The internal anatomy of gastropods is very asymmetrical and contorted. This is an artifact of packing their internal organs into a shell. Even though slugs have adapted to life without a shell their internal organs are still asymmetrical and contorted. The image on the left, provided by Lander University here, was diagramed from a dissected Limax maximus which is a close relative of banana slugs. This illustration is sufficiently accurate to banana slugs with exceptions to the reproductive anatomy. The illustration bellow details the “extremely attenuate apical phallus which not infrequently is of greater length than the slug itself!” (Mead 1943)
When searching for a banana slug specimen to ensure that the species is a true A. dolichophallus the genital anatomy must look very similar to what is illustrated above.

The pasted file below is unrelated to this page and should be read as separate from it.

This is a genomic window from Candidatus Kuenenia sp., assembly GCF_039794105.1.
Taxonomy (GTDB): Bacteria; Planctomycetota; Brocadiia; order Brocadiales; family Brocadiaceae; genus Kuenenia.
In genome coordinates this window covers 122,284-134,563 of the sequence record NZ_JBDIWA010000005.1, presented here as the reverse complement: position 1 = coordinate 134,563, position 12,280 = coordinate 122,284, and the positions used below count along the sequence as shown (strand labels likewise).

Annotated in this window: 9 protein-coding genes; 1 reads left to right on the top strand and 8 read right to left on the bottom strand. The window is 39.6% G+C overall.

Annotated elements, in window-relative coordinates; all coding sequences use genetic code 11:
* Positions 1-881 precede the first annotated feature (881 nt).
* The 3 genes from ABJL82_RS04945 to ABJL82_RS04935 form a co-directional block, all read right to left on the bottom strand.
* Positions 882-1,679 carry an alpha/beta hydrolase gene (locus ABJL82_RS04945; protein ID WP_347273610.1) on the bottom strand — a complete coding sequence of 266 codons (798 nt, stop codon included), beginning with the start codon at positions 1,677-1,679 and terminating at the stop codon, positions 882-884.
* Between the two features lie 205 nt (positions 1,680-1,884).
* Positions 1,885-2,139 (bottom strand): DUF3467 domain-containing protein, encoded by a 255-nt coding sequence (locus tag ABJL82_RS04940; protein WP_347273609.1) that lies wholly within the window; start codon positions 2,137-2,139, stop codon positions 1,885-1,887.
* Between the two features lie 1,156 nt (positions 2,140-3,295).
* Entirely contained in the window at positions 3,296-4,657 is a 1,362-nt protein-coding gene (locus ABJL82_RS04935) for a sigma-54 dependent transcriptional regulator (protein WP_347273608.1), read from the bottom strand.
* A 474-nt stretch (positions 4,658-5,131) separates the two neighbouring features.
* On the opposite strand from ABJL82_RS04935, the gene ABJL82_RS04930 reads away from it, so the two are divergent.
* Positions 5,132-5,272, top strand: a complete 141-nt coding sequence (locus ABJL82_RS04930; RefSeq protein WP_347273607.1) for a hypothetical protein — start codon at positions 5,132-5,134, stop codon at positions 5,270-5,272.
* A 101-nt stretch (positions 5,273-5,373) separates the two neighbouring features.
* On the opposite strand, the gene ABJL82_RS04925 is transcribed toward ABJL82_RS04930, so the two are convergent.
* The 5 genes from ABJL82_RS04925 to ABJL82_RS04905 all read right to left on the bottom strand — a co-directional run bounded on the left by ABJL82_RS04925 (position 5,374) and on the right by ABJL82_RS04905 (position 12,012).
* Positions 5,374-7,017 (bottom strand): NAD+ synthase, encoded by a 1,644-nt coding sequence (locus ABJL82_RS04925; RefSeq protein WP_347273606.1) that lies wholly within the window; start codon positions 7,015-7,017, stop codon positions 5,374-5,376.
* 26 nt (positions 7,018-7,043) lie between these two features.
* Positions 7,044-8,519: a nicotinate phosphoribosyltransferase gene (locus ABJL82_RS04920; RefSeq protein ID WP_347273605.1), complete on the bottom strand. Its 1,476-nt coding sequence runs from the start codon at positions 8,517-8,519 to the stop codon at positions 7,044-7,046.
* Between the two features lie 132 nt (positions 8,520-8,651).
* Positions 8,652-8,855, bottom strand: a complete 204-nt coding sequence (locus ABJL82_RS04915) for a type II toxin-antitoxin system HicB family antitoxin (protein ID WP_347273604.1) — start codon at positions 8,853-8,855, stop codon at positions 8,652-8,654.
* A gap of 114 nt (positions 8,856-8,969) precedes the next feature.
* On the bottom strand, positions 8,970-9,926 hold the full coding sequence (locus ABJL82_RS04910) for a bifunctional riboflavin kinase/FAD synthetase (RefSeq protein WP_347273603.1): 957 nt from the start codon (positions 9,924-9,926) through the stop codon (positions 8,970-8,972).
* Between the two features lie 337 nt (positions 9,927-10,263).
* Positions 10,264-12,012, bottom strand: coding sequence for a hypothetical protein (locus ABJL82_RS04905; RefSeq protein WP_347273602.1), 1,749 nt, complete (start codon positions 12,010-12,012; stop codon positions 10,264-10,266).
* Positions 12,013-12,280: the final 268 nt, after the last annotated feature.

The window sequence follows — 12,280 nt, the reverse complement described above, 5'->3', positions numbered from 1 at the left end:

Banana slugs are detritivorous, eating dead and decomposing plant and animal matter. They also eat living plant material and have a special fondness for mushrooms. Since banana slugs are prone to desiccation in hot, arid environments, they are typically nocturnal, and come out during the day only when the weather is acceptable. During particularly dry periods of time, banana slugs can estivate by burying themselves in debris, secreting an especially thick coat of protective mucous, and going dormant until the conditions become more hospitable.4)